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December 8, 2019

New to CrossFit Lynchburg - Nutrition Basics

Are you new to training and want to make sure your discipline in the kitchen matches up to your dedication in the gym?

Have you been training for a while and are struggling to see the results that you would like?

Are your workouts leaving you exhausted and do you feel like your body is not properly repairing itself?

If you answered yes to any of these questions, then get ready to dive in as we learn how to make wise dietary choices that will have a positive impact on both your performance and physique.

It has been said that “Fitness is 80 percent nutrition” and “you can’t out train a bad diet.” These two statements speak some major truth to the importance of what you put into your body.

It is no secret that there has been a major rise in the incidence of overweight and obese individuals worldwide in the past 30 years. A major cause of these issues (and the abounding health problems that are a byproduct of them) is the increase of processed foods (foods that are not made of whole foods, contain large amounts of corn, sugar, and preservatives) in the average diet. One of the first things that should be considered when overhauling your diet should be the removal of these unnatural foods (chips, crackers, cereals, breads, cookies, sugar, white flour, etc.). Look to add more healthy options (aka- real or whole foods) such as vegetables, fruits, and lean proteins to your diet.

Real food is perishable. Consider making whole food choices as you shop. One good rule of thumb is to shop around the outside of the grocery store, as that is where most stores have unprocessed fruits, vegetables, meats, eggs, and dairy. The aisles tend to be a little more risky with more processed foods with long shelf lives being stored there.

Now that we have established what real foods are, let’s talk about what the average individual should eat to make sure fitness goals are reached. CrossFit recommends food intake based on the Zone Diet, and encourages athletes to “eat meat and vegetables, nuts and seeds, some fruit, little starch, and no sugar.” According to this diet, a healthy plate should include 1/3 lean protein and 2/3 healthy carbohydrates with a small amount of healthy monounsaturated fats. Nutritional density – the amount of calories compared to the nutrients in the food – should be considered when choosing foods as we should strive to eat foods that will have a substantial nutritional impact on our bodies.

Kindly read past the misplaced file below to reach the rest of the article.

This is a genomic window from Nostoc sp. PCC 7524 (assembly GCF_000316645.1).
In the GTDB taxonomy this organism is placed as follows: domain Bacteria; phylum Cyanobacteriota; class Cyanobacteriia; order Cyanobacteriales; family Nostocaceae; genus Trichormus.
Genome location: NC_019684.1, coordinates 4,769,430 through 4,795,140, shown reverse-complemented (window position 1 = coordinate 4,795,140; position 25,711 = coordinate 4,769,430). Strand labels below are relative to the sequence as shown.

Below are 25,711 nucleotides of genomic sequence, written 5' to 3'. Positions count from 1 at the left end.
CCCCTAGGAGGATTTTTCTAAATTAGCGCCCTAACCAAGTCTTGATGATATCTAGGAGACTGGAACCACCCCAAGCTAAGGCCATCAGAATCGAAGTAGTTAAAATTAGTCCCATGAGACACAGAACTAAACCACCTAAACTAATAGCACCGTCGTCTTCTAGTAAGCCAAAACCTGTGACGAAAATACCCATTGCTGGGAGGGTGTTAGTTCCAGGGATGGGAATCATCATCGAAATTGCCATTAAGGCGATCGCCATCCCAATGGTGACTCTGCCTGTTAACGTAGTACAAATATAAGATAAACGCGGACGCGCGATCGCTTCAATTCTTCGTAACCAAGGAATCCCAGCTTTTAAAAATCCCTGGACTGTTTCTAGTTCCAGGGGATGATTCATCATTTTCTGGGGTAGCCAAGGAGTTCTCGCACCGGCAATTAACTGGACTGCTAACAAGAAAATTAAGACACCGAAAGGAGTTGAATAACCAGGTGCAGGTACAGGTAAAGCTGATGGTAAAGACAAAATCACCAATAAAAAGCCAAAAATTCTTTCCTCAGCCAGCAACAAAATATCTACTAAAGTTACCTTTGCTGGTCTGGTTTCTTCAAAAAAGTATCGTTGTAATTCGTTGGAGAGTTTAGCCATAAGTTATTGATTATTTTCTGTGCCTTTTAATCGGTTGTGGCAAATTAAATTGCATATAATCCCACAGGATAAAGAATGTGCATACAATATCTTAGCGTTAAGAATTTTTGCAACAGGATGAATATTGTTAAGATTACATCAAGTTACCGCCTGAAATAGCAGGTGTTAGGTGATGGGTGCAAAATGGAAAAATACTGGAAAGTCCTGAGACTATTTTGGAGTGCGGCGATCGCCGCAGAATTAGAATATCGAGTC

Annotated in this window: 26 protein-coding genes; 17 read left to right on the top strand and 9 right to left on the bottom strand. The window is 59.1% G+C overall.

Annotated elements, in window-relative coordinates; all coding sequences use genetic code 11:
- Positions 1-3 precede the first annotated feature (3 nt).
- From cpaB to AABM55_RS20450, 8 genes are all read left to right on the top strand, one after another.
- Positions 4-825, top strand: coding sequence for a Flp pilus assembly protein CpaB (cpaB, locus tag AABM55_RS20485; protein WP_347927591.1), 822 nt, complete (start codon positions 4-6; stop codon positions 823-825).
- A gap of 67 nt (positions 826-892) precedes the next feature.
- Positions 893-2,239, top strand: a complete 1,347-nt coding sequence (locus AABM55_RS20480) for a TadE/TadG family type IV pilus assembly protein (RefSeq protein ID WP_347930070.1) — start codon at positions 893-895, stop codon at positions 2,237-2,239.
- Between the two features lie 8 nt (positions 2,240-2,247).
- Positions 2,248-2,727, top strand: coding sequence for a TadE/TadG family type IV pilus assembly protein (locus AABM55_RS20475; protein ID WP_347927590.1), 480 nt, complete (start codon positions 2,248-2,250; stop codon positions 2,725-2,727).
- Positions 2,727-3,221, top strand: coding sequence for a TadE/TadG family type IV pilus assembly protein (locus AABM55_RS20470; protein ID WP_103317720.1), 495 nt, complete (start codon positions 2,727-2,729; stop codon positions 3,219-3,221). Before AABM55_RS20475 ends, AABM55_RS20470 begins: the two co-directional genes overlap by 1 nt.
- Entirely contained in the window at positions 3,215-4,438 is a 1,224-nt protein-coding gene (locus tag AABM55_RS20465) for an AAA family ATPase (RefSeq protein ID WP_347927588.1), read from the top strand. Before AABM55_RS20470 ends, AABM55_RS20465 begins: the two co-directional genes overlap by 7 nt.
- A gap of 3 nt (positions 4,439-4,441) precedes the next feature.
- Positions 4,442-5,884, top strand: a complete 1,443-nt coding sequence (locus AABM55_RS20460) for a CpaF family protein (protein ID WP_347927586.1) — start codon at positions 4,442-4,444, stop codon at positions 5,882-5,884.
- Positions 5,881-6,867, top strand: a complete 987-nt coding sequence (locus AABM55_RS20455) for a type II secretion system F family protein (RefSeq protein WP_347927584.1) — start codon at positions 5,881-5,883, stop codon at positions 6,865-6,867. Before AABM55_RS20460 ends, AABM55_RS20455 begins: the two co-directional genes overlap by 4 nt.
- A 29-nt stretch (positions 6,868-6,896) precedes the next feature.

Lean Protein. Lean proteins have relatively low fat content, examples are lean beef, eggs, low fat dairy, skinless chicken breast, skinless turkey, and salmon. These foods contribute to your body’s ability to repair itself and can help you maintain lean muscle mass.

Healthy Carbohydrates. Healthy carbs include non-starchy vegetables (examples include: asparagus, broccoli, cabbage, eggplant, mushrooms, peppers, spinach, zucchini) and low glycemic fruits (examples include: cherries, pears, apples, oranges, plums, strawberries). Starchy vegetables such as beans, corn, potatoes, and sweet potatoes can still be eaten, but should be used sparingly. Unhealthy carbohydrates such as sugar and white breads should be avoided as much as possible. It is important to remember that carbs are not the enemy since carbs are where we get our main source of energy for our workouts, but we want to make sure we are ingesting carbs that are not going to have zero nutritional value.

Healthy Monounsaturated Fats. These foods are heart healthy in moderation and include olive oil, avocados, and nuts.

By changing your diet to consist of more real, whole foods I guarantee your body is going to feel better. Additionally, focusing on eliminating unhealthy carbohydrates and adding healthy carbs and lean proteins with healthy fats will enable you to see your body transform!


  1. Eliminate processed food & sugar (NO soda, fruit drinks, sport drinks, sweet tea)
  2. Eat REAL food - lean protein, non-starchy veggies and monounsaturated fats
  3. Do this CONSISTENTLY! That's it - super simple!

By Allison Edwards

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